PARIS – Goodwill impairments in Germany and Spain helped dampen Douglas Group’s net profit during the fiscal year 2016-17.
Adjusted net income for the parent of the Douglas perfumery chain came in at a loss of 162 million euros in the year ended Sept. 30, versus a loss of 102 million euros in fiscal 2015-16. On a like-for-like basis, however, adjusted net profit was in the black, to 75 million euros, against 24 million euros in the prior year.
In the most recent 12-month reporting period, the company’s net sales advanced 3.2 percent to 2.8 billion euros in reported terms and rose 1.5 percent on a comparable basis, despite a competitive environment, the company said on Thursday.
“All of our regional segments, with the exception of Germany, contributed to the increase in like-for-like sales and adjusted EBITDA,” said Michael Rauch, Douglas Group chief financial officer, during a call with financial analysts.
He was referring to the adjusted EBITDA of 354.3 million euros in fiscal 2016-17, which was up 5.1 percent versus the prior year.
You May Also Like
Douglas’ domestic business continues to suffer after the terrorist attack on German soil last December. Rauch noted that following such an occurrence it generally takes about 12 to 18 months for customer traffic to pick up again.
But Internet sales weren’t dampened, continuing to build momentum.
“E-commerce, with 18 percent growth, remains the key contributor to our overall sales growth, with online shops operating in 17 countries, accounting for 14 percent of total sales [or 383 million euros] at the end of last fiscal year compared to 12 percent in the same period last year,” said Rauch.
Douglas ramped up its loyalty card activities, too, adding almost 2.7 million additional holders of the new Douglas beauty card, which was launched at the end of last year in Germany. That brought the total count to more than 5.6 million cardholders domestically. Altogether, over 7 million fidelity cardholders were added to make a total of 27 million, the company said.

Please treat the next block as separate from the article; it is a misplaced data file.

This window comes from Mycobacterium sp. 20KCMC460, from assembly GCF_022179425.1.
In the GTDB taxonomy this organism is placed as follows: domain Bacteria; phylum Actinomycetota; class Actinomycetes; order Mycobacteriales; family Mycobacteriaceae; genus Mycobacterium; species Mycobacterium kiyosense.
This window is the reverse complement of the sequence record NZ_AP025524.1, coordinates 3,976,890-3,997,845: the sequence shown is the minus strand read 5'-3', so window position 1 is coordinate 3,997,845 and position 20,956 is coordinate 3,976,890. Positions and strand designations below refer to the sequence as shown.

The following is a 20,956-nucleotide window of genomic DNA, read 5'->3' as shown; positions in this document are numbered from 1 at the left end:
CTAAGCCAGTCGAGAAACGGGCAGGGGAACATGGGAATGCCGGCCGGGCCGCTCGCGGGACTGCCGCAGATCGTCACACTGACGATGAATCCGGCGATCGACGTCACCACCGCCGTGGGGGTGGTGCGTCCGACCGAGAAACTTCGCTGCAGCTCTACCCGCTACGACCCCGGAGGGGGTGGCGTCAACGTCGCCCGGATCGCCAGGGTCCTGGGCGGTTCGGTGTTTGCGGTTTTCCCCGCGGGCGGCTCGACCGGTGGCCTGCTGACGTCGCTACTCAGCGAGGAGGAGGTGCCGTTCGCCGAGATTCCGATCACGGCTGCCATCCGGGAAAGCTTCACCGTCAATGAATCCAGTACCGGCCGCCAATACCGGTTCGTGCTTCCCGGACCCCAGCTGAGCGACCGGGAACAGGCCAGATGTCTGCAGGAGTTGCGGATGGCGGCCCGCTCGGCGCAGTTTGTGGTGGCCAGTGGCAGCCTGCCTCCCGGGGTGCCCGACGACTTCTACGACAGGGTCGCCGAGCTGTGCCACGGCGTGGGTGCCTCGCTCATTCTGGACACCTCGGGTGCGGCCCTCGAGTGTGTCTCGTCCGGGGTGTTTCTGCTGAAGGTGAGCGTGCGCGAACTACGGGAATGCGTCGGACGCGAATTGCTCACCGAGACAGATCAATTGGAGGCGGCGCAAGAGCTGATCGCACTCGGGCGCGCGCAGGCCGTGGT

During the past year, Douglas closed the acquisitions of the Limoni/La Gardenia, Bodybell and Perfumerias If stores for a total purchase price, net of cash acquired, of 330 million euros. Douglas said following the buys, which led to a one-off expense of about 50 million euros, it now has pole perfumery position in Germany, France, Spain, Italy and Poland.
Douglas Group has 1,915 stores in 19 countries altogether.
During the question-and-answer session, Douglas executives fielded a query about their view of the European Union’s Court of Justice’s judgment announced Wednesday, which confirmed that in order to preserve its products’ image, a luxury goods supplier can forbid authorized distributors from selling goods on third-party Internet platforms according to criteria.
As reported the court had reviewed proceedings begun in 2012 in Germany by Coty Germany against an authorized distributor, Parfümerie Akzente, with the aim of prohibiting it from distributing Coty’s products on amazon.de, in accordance with a contractual clause.
“[It] protects us from this kind of online competition, specifically on Amazon, by maintaining for us our opportunities to use this channel for our non-selective assortment,” Tina Müller, Douglas Group’s newly appointed chief executive officer, said. “So we value and we see this decision very positively for our business.”